Between democracy and republic, between concern for the particular and concern for the universal, between attachment to one’s native language and induction into other languages, between individuality and culture: in each case the path charted between the two can seem narrow and tricky, and it may seem as if one has to choose or refrain from choosing. J. Derrida’s work – the main themes of which and also its more directly political aspects are discussed in this essay – has constantly and rigorously trodden this uncommitted path, exploring in an ever-stimulating fashion various ways in which positions on either side of it are undermined and reconstructed.
Hannah Arendt, education and global issues, Philippe Foray (University of Saint-Etienne)
This essay focuses in a rigorous and thorough way on several themes in Hannah Arendt’s philosophy – essentially those to do with the world, work, education, human rights and communitarianism. The article shows that the strict demarcations of experience that this philosophy so often embodied – opposing, for instance, the world of culture and its essential `durability’ to consumption or leisure – are less thoroughgoing than they might seem to be at first sight, and that there might be a unifying thread running through them, centred on the idea of the human world.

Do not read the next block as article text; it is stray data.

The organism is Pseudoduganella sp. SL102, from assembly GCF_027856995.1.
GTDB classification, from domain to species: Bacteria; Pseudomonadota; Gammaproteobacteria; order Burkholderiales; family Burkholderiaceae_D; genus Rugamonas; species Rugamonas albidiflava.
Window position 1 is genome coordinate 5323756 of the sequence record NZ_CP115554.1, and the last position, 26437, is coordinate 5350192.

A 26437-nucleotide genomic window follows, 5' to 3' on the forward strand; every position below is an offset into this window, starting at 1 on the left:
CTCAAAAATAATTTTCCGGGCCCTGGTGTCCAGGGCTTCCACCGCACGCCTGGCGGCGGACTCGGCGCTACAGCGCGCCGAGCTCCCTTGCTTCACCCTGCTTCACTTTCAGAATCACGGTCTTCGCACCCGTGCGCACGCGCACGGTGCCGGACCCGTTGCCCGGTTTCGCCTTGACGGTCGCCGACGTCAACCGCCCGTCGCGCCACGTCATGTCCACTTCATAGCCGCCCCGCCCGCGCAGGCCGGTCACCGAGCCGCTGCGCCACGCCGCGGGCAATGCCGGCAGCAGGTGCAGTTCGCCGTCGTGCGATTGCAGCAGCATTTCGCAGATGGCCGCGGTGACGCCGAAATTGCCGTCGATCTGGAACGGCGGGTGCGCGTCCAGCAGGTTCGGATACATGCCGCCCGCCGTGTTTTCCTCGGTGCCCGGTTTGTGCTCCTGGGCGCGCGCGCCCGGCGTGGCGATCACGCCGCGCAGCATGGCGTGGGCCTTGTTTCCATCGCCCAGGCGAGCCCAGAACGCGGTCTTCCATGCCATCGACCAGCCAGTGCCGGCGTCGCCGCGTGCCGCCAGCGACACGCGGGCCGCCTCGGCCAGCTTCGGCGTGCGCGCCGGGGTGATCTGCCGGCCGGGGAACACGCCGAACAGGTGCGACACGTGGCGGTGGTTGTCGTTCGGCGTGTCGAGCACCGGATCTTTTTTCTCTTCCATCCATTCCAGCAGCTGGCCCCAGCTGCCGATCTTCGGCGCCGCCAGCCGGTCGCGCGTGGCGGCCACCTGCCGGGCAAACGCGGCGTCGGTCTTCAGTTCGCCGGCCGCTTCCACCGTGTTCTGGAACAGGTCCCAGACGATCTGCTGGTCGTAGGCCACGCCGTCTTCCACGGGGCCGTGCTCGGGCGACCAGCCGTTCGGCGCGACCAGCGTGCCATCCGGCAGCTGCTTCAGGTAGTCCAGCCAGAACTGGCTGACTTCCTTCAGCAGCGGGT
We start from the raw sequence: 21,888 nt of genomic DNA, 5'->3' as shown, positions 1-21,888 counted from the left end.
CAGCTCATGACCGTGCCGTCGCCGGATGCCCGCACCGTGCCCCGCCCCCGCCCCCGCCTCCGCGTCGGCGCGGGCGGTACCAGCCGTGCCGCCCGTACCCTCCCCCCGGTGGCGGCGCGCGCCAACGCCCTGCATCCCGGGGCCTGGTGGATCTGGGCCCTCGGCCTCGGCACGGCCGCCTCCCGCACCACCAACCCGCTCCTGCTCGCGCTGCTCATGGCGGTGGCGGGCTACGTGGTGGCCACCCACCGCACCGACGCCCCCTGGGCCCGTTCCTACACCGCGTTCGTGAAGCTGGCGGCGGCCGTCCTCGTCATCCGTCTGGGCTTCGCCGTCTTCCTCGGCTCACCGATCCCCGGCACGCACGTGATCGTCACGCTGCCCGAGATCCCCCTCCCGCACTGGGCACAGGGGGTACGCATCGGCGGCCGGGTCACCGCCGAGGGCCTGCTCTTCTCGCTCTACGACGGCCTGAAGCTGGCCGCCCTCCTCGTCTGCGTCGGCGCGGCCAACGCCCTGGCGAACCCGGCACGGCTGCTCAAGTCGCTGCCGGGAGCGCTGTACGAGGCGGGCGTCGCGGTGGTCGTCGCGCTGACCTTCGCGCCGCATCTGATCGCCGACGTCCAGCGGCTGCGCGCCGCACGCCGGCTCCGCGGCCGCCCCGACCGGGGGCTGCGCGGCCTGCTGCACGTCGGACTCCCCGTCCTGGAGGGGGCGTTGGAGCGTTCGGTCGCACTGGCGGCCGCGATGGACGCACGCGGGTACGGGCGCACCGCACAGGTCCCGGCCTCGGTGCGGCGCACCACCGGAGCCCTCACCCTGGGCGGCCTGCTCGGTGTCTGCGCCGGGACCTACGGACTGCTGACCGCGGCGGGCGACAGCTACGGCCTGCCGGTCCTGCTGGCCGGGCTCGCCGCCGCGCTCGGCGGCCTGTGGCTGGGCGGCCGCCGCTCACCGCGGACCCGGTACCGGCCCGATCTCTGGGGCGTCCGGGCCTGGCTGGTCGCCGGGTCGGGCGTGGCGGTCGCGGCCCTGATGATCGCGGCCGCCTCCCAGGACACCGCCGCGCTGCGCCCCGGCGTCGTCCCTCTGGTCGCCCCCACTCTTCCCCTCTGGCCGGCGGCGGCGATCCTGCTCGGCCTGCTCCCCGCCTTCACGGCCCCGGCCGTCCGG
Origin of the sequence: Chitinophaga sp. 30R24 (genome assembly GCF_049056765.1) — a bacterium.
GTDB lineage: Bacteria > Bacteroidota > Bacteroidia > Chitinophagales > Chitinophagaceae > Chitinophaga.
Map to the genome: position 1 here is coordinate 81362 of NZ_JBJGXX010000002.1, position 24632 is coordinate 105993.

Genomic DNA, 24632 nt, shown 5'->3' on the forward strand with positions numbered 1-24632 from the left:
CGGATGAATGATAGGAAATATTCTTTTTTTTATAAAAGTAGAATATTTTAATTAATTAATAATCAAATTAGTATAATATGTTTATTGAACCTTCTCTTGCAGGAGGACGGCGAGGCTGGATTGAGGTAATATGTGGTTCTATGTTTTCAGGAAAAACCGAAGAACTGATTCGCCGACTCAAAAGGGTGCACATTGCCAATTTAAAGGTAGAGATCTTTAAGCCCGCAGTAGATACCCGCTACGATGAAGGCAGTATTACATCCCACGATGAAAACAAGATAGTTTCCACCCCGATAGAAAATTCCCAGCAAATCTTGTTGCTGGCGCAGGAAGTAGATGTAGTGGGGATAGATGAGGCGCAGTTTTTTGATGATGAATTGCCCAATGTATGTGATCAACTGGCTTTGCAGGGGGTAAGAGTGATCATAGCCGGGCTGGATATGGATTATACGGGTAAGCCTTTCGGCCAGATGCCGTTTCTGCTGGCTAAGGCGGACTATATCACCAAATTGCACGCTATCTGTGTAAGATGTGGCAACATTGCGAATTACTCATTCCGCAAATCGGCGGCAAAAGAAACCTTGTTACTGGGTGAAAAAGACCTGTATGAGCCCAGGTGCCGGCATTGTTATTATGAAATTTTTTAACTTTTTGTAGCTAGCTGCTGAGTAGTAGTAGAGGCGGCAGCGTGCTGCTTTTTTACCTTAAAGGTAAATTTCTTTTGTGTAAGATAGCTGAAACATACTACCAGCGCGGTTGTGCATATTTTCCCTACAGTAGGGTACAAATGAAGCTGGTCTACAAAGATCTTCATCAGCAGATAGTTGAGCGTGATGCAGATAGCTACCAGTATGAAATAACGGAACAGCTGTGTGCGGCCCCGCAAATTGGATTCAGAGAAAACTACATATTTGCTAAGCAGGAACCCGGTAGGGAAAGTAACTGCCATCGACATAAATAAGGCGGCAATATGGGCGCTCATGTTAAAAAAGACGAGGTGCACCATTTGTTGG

Delirium and dream in the notion of being a citizen of the world (of language), Martine Meskel-Cresta (IUFM of Versailles)
World citizenship, Janus-like, has two faces. These two aspects are first explored using the resources of psychoanalysis. The distinction between them is captured in the opposition between dream and delirium. Believing in world citizenship – wanting to believe in it – is doubtless something positive; but believing in it too much is not without its dangers. In the second half of the essay, which draws on the work of K.Kraus, being a citizen of the world is conceptualised as fidelity to language and its laws – in opposition both to writers of journalistic prose which enfeebles language and empties it of sense, and also to purists about language who, on the pretext of grasping its essence, lose its spirit.